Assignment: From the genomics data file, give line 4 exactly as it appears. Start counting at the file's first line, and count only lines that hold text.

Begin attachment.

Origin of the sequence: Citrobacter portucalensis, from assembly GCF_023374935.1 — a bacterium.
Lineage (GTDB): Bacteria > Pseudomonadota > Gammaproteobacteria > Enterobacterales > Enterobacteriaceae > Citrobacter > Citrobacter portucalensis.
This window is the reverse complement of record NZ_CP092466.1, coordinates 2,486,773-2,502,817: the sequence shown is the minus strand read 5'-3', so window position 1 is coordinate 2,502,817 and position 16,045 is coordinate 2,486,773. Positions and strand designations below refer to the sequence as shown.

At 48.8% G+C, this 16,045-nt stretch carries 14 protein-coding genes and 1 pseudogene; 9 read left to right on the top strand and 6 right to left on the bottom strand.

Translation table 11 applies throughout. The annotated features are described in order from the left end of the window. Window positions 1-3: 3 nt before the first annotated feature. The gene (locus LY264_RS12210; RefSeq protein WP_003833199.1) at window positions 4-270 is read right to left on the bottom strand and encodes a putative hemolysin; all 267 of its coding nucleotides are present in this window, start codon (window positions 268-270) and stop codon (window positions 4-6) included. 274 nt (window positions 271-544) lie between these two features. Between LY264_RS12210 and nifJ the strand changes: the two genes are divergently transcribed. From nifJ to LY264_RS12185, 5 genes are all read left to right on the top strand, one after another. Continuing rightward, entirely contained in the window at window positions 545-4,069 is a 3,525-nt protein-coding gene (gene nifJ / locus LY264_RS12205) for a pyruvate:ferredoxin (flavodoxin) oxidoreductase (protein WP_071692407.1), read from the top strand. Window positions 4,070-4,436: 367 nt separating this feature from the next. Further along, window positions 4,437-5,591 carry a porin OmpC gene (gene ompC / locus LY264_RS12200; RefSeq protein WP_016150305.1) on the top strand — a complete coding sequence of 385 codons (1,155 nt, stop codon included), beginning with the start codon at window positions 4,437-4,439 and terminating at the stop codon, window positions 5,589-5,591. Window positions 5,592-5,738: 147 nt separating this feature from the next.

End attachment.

At 48.8% G+C, this 16,045-nt stretch carries 14 protein-coding genes and 1 pseudogene; 9 read left to right on the top strand and 6 right to left on the bottom strand.